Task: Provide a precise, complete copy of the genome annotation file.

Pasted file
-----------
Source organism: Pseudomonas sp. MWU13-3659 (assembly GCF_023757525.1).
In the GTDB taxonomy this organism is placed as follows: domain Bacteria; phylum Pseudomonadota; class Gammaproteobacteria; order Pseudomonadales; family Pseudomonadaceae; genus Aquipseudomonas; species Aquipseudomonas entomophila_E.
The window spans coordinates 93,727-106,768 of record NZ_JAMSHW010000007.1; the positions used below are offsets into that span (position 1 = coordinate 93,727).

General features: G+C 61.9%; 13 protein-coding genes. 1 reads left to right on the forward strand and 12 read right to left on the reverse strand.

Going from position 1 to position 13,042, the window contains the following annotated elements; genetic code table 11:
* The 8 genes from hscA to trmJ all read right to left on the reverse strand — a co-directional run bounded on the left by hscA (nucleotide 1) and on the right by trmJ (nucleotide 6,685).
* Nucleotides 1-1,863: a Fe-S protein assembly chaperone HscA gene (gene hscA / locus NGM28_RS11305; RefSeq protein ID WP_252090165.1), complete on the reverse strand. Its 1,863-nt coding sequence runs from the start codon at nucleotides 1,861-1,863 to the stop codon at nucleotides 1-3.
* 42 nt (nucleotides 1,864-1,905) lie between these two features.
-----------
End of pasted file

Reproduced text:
Source organism: Pseudomonas sp. MWU13-3659 (assembly GCF_023757525.1).
In the GTDB taxonomy this organism is placed as follows: domain Bacteria; phylum Pseudomonadota; class Gammaproteobacteria; order Pseudomonadales; family Pseudomonadaceae; genus Aquipseudomonas; species Aquipseudomonas entomophila_E.
The window spans coordinates 93,727-106,768 of record NZ_JAMSHW010000007.1; the positions used below are offsets into that span (position 1 = coordinate 93,727).

General features: G+C 61.9%; 13 protein-coding genes. 1 reads left to right on the forward strand and 12 read right to left on the reverse strand.

Going from position 1 to position 13,042, the window contains the following annotated elements; genetic code table 11:
* The 8 genes from hscA to trmJ all read right to left on the reverse strand — a co-directional run bounded on the left by hscA (nucleotide 1) and on the right by trmJ (nucleotide 6,685).
* Nucleotides 1-1,863: a Fe-S protein assembly chaperone HscA gene (gene hscA / locus NGM28_RS11305; RefSeq protein ID WP_252090165.1), complete on the reverse strand. Its 1,863-nt coding sequence runs from the start codon at nucleotides 1,861-1,863 to the stop codon at nucleotides 1-3.
* 42 nt (nucleotides 1,864-1,905) lie between these two features.